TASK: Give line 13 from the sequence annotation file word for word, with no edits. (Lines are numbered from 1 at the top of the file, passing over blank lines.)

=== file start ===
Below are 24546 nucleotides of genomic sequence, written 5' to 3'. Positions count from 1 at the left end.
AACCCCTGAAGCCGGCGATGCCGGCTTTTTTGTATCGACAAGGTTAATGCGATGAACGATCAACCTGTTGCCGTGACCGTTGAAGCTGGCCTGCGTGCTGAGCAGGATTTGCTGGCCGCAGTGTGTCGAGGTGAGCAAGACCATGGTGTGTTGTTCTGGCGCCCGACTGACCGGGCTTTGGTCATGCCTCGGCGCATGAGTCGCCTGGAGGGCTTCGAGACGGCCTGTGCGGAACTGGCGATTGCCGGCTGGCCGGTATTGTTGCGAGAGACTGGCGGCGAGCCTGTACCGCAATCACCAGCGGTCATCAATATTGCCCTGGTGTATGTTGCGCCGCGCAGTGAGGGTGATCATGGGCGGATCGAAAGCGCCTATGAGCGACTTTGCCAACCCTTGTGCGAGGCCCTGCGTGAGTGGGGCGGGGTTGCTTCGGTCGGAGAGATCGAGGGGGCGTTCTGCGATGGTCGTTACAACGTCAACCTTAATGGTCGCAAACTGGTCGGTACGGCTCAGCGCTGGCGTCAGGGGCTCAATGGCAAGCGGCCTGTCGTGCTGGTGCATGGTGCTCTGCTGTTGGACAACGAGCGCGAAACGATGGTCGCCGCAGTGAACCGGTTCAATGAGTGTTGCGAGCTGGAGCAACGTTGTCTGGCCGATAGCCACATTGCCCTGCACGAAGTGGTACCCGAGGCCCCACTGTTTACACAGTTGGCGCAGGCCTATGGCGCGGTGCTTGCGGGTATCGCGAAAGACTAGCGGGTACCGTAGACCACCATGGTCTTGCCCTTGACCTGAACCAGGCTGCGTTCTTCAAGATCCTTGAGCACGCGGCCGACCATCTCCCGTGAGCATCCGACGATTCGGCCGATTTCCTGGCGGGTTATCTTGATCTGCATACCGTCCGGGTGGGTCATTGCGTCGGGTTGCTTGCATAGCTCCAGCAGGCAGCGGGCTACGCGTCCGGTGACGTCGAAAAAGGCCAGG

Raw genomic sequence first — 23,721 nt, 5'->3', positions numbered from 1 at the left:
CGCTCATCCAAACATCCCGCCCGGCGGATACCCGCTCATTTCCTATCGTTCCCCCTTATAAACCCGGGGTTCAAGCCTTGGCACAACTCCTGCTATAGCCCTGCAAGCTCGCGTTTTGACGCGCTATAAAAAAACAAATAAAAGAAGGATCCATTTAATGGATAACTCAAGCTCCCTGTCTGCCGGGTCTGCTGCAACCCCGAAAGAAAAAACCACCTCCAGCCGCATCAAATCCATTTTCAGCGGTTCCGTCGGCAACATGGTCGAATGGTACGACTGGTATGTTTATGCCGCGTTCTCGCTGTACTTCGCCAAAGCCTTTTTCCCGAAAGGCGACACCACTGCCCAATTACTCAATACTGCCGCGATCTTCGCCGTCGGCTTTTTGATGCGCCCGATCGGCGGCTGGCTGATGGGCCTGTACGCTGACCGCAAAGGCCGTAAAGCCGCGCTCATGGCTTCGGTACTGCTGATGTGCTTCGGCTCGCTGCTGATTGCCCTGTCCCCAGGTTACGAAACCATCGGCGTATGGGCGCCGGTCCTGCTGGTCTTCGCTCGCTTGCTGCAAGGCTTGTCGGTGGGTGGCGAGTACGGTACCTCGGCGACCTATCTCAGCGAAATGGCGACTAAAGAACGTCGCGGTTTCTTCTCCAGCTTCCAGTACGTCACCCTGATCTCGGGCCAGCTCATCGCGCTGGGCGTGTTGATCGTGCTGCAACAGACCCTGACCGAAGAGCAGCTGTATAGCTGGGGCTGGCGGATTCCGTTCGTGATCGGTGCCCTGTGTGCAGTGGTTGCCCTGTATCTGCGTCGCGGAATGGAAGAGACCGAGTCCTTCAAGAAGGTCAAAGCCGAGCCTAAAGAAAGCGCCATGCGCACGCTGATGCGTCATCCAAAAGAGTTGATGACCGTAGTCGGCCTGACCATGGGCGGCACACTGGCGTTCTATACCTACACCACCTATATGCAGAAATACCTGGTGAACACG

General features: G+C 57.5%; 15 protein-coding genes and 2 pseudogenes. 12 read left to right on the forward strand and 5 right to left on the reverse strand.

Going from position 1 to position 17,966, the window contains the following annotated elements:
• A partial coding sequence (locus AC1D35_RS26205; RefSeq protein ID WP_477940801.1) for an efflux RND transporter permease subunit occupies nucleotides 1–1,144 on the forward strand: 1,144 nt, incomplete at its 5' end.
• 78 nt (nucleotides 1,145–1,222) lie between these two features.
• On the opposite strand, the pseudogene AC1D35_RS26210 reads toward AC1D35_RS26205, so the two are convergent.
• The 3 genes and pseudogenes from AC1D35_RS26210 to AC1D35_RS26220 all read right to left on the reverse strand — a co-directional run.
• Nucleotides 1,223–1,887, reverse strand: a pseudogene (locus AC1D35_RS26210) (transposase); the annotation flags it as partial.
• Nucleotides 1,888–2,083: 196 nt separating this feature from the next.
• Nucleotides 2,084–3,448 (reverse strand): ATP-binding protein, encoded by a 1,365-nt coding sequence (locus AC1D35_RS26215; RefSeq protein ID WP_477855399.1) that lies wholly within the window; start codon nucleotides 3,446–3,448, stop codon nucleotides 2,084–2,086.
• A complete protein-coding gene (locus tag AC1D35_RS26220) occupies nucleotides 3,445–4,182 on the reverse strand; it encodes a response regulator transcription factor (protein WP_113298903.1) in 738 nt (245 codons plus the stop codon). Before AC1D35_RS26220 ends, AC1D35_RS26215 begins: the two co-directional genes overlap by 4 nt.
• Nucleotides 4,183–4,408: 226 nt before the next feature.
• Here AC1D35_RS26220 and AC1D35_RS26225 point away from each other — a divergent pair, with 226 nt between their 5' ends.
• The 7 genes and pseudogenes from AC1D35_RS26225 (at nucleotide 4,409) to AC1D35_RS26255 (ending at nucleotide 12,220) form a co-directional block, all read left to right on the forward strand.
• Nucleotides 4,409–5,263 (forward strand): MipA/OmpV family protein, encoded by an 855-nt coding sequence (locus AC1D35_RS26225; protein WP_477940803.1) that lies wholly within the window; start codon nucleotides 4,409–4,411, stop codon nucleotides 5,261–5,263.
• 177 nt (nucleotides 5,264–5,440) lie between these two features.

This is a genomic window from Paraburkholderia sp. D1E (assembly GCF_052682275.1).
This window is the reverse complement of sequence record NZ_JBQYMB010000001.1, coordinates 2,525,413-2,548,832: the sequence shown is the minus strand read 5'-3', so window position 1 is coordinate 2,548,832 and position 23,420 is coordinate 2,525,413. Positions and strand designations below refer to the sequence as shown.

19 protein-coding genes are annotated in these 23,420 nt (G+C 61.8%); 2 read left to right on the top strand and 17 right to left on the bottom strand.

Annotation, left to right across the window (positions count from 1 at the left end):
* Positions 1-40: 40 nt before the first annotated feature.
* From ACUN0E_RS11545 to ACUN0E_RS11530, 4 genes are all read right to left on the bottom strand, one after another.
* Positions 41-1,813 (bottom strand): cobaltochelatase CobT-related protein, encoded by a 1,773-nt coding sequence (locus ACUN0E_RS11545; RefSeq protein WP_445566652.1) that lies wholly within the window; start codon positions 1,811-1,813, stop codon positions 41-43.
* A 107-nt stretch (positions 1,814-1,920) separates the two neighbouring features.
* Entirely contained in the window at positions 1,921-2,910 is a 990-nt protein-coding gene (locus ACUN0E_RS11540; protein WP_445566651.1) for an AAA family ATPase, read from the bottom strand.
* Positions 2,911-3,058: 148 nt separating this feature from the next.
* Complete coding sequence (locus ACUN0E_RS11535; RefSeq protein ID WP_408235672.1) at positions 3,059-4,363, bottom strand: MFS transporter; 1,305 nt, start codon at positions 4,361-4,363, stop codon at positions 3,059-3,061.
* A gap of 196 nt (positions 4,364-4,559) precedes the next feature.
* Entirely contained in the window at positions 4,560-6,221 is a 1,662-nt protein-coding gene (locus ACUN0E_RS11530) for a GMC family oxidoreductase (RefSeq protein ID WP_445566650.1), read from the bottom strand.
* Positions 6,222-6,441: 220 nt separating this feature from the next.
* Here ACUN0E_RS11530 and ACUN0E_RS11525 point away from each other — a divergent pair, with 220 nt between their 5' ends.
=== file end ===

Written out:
• Nucleotides 2,084–3,448 (reverse strand): ATP-binding protein, encoded by a 1,365-nt coding sequence (locus AC1D35_RS26215; RefSeq protein ID WP_477855399.1) that lies wholly within the window; start codon nucleotides 3,446–3,448, stop codon nucleotides 2,084–2,086.